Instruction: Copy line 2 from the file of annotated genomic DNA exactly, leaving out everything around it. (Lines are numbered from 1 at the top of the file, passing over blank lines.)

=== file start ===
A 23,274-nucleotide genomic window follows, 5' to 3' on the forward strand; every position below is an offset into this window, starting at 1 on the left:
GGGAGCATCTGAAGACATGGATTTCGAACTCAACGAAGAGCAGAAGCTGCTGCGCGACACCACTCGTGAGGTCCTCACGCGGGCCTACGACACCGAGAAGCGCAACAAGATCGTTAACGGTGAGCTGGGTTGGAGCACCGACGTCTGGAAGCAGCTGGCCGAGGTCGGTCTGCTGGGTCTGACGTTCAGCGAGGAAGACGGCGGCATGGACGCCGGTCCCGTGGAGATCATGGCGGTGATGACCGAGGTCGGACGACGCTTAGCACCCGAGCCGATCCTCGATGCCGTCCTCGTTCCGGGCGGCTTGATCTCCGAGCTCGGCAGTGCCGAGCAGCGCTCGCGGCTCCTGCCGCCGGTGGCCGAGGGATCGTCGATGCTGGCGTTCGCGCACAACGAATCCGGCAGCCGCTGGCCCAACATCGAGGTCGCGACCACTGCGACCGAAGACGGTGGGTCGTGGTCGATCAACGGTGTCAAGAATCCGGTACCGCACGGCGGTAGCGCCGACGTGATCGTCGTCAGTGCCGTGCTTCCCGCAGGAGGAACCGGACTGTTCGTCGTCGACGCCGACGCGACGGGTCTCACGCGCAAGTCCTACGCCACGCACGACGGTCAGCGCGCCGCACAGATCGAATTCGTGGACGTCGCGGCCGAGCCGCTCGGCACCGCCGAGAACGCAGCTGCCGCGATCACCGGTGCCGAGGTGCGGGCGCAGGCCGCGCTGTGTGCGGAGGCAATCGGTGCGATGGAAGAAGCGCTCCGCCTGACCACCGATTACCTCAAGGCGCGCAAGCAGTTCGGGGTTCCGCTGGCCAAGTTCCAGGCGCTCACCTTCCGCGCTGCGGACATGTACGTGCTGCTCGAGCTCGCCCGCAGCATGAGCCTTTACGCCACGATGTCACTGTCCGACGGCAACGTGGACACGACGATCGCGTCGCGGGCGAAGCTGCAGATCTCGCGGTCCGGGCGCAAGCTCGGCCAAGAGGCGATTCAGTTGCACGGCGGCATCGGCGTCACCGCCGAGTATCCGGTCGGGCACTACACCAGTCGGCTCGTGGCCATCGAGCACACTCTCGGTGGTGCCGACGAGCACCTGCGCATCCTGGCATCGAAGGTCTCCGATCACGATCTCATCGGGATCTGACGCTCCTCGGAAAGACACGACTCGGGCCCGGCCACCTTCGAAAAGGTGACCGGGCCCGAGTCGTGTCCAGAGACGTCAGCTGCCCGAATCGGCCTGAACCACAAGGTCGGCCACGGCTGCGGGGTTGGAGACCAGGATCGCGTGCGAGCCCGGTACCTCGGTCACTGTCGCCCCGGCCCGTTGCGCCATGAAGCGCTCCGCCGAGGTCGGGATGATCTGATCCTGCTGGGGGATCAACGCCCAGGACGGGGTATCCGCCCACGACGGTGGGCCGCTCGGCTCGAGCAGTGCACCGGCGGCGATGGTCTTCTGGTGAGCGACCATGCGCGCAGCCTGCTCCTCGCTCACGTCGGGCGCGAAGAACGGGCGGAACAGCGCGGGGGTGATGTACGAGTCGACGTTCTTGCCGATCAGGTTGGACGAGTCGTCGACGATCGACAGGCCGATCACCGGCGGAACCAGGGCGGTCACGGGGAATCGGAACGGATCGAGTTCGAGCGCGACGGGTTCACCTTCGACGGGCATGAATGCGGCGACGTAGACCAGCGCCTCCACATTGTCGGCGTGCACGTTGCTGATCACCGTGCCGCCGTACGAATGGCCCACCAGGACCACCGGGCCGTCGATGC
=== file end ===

GGGAGCATCTGAAGACATGGATTTCGAACTCAACGAAGAGCAGAAGCTGCTGCGCGACACCACTCGTGAGGTCCTCACGCGGGCCTACGACACCGAGAAGCGCAACAAGATCGTTAACGGTGAGCTGGGTTGGAGCACCGACGTCTGGAAGCAGCTGGCCGAGGTCGGTCTGCTGGGTCTGACGTTCAGCGAGGAAGACGGCGGCATGGACGCCGGTCCCGTGGAGATCATGGCGGTGATGACCGAGGTCGGACGACGCTTAGCACCCGAGCCGATCCTCGATGCCGTCCTCGTTCCGGGCGGCTTGATCTCCGAGCTCGGCAGTGCCGAGCAGCGCTCGCGGCTCCTGCCGCCGGTGGCCGAGGGATCGTCGATGCTGGCGTTCGCGCACAACGAATCCGGCAGCCGCTGGCCCAACATCGAGGTCGCGACCACTGCGACCGAAGACGGTGGGTCGTGGTCGATCAACGGTGTCAAGAATCCGGTACCGCACGGCGGTAGCGCCGACGTGATCGTCGTCAGTGCCGTGCTTCCCGCAGGAGGAACCGGACTGTTCGTCGTCGACGCCGACGCGACGGGTCTCACGCGCAAGTCCTACGCCACGCACGACGGTCAGCGCGCCGCACAGATCGAATTCGTGGACGTCGCGGCCGAGCCGCTCGGCACCGCCGAGAACGCAGCTGCCGCGATCACCGGTGCCGAGGTGCGGGCGCAGGCCGCGCTGTGTGCGGAGGCAATCGGTGCGATGGAAGAAGCGCTCCGCCTGACCACCGATTACCTCAAGGCGCGCAAGCAGTTCGGGGTTCCGCTGGCCAAGTTCCAGGCGCTCACCTTCCGCGCTGCGGACATGTACGTGCTGCTCGAGCTCGCCCGCAGCATGAGCCTTTACGCCACGATGTCACTGTCCGACGGCAACGTGGACACGACGATCGCGTCGCGGGCGAAGCTGCAGATCTCGCGGTCCGGGCGCAAGCTCGGCCAAGAGGCGATTCAGTTGCACGGCGGCATCGGCGTCACCGCCGAGTATCCGGTCGGGCACTACACCAGTCGGCTCGTGGCCATCGAGCACACTCTCGGTGGTGCCGACGAGCACCTGCGCATCCTGGCATCGAAGGTCTCCGATCACGATCTCATCGGGATCTGACGCTCCTCGGAAAGACACGACTCGGGCCCGGCCACCTTCGAAAAGGTGACCGGGCCCGAGTCGTGTCCAGAGACGTCAGCTGCCCGAATCGGCCTGAACCACAAGGTCGGCCACGGCTGCGGGGTTGGAGACCAGGATCGCGTGCGAGCCCGGTACCTCGGTCACTGTCGCCCCGGCCCGTTGCGCCATGAAGCGCTCCGCCGAGGTCGGGATGATCTGATCCTGCTGGGGGATCAACGCCCAGGACGGGGTATCCGCCCACGACGGTGGGCCGCTCGGCTCGAGCAGTGCACCGGCGGCGATGGTCTTCTGGTGAGCGACCATGCGCGCAGCCTGCTCCTCGCTCACGTCGGGCGCGAAGAACGGGCGGAACAGCGCGGGGGTGATGTACGAGTCGACGTTCTTGCCGATCAGGTTGGACGAGTCGTCGACGATCGACAGGCCGATCACCGGCGGAACCAGGGCGGTCACGGGGAATCGGAACGGATCGAGTTCGAGCGCGACGGGTTCACCTTCGACGGGCATGAATGCGGCGACGTAGACCAGCGCCTCCACATTGTCGGCGTGCACGTTGCTGATCACCGTGCCGCCGTACGAATGGCCCACCAGGACCACCGGGCCGTCGATGC